Newton's method was first published in 1685 in A Treatise of Algebra both Historical and Practical by John Wallis. In 1690, Joseph Raphson published a simplified description in Analysis aequationum universalis. Raphson again viewed Newton's method purely as an algebraic method and restricted its use to polynomials, but he describes the method in terms of the successive approximations x_{n} instead of the more complicated sequence of polynomials used by Newton. Finally, in 1740, Thomas Simpson described Newton's method as an iterative method for solving general nonlinear equations using fluxional calculus, essentially giving the description above. In the same publication, Simpson also gives the generalization to systems of two equations and notes that Newton's method can be used for solving optimization problems by setting the gradient to zero.
Arthur Cayley in 1879 in The NewtonFourier imaginary problem was the first who noticed the difficulties in generalizing the Newton's method to complex roots of polynomials with degree greater than 2 and complex initial values. This opened the way to the study of the theory of iterations of rational functions.
Newton's method is an extremely powerful technique—in general the convergence is quadratic: the error is essentially squared (the number of accurate digits roughly doubles) at each step. However, there are some difficulties with the method.
Since the most serious of the problems above is the possibility of a failure of convergence, Press et al. (1992) presented a version of Newton's method that starts at the midpoint of an interval in which the root is known to lie and stops the iteration if an iterate is generated that lies outside the interval.
Developers of large scale computer systems involving root finding tend to prefer the secant method over Newton's method because the use of a difference quotient in place of the derivative in Newton's method implies that the additional code to compute the derivative need not be maintained. In practice, the advantages of maintaining a smaller code base usually outweigh the superior convergence characteristics of Newton's method.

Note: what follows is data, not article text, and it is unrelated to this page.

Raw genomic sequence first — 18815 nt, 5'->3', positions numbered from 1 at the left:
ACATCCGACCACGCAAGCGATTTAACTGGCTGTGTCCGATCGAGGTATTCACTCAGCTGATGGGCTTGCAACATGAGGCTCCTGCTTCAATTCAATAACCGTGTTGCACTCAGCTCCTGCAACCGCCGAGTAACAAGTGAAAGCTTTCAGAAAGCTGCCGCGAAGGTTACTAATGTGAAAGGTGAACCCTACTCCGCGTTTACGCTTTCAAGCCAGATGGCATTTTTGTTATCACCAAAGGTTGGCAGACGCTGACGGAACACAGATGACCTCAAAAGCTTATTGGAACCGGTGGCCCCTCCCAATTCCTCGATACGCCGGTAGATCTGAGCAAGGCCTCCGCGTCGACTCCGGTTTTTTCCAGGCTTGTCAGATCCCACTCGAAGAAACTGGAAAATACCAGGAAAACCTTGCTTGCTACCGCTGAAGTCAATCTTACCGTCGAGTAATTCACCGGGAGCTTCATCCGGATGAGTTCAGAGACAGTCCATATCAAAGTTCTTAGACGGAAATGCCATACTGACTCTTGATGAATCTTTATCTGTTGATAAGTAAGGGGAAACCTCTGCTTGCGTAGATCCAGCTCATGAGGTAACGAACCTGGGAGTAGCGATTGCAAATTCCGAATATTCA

Suppose that the function ƒ has a zero at α, i.e., ƒ(α) = 0.
If f is continuously differentiable and its derivative is nonzero at α, then there exists a neighborhood of α such that for all starting values x_{0} in that neighborhood, the sequence {x_{n}} will converge to α.
If the function is continuously differentiable and its derivative is not 0 at α and it has a second derivative at α then the convergence is quadratic or faster. If the second derivative is not 0 at α then the convergence is merely quadratic. If the third derivative exists and is bounded in a neighborhood of α, then:
where $\backslash Delta\; x\_i\; \backslash triangleq\; x\_i\; \; \backslash alpha\; \backslash ,.$
If the derivative is 0 at α, then the convergence is usually only linear. Specifically, if ƒ is twice continuously differentiable, ƒ '(α) = 0 and ƒ ''(α) ≠ 0, then there exists a neighborhood of α such that for all starting values x_{0} in that neighborhood, the sequence of iterates converges linearly, with rate log_{10} 2 (Süli & Mayers, Exercise 1.6). Alternatively if ƒ '(α) = 0 and ƒ '(x) ≠ 0 for x ≠ 0, x in a neighborhood U of α, α being a zero of multiplicity r, and if ƒ ∈ C^{r}(U) then there exists a neighborhood of α such that for all starting values x_{0} in that neighborhood, the sequence of iterates converges linearly.
However, even linear convergence is not guaranteed in pathological situations.
In practice these results are local and the neighborhood of convergence are not known a priori, but there are also some results on global convergence, for instance, given a right neighborhood U_{+} of α, if f is twice differentiable in U_{+} and if $f\text{'}\; \backslash ne\; 0\; \backslash !$, $f\; \backslash cdot\; f$ > 0 \! in U_{+}, then, for each x_{0} in U_{+} the sequence x_{k} is monotonically decreasing to α.
According to Taylor's theorem, any function f(x) which has a continuous second derivative can be represented by an expansion about a point that is close to a root of f(x). Suppose this root is $\backslash alpha\; \backslash ,.$ Then the expansion of f(α) about x_{n} is: {{{Template:Safesubst:}}}

 ({{{3}}}) 
where the Lagrange form of the Taylor series expansion remainder is
where ξ_{n} is in between x_{n} and $\backslash alpha\; \backslash ,.$
Since $\backslash alpha\; \backslash ,$ is the root, (1) becomes: {{{Template:Safesubst:}}}

 ({{{3}}}) 
Dividing equation (2) by $f^\backslash prime(x\_n)\backslash ,$ and rearranging gives {{{Template:Safesubst:}}}

 ({{{3}}}) 
Remembering that x_{n+1} is defined by {{{Template:Safesubst:}}}

 ({{{3}}}) 
one finds that
That is, {{{Template:Safesubst:}}}

 ({{{3}}}) 
Taking absolute value of both sides gives {{{Template:Safesubst:}}}
$\backslash left$ 
 ( {\epsilon_{n+1) 
Equation (6) shows that the rate of convergence is quadratic if following conditions are satisfied:
The term sufficiently close in this context means the following: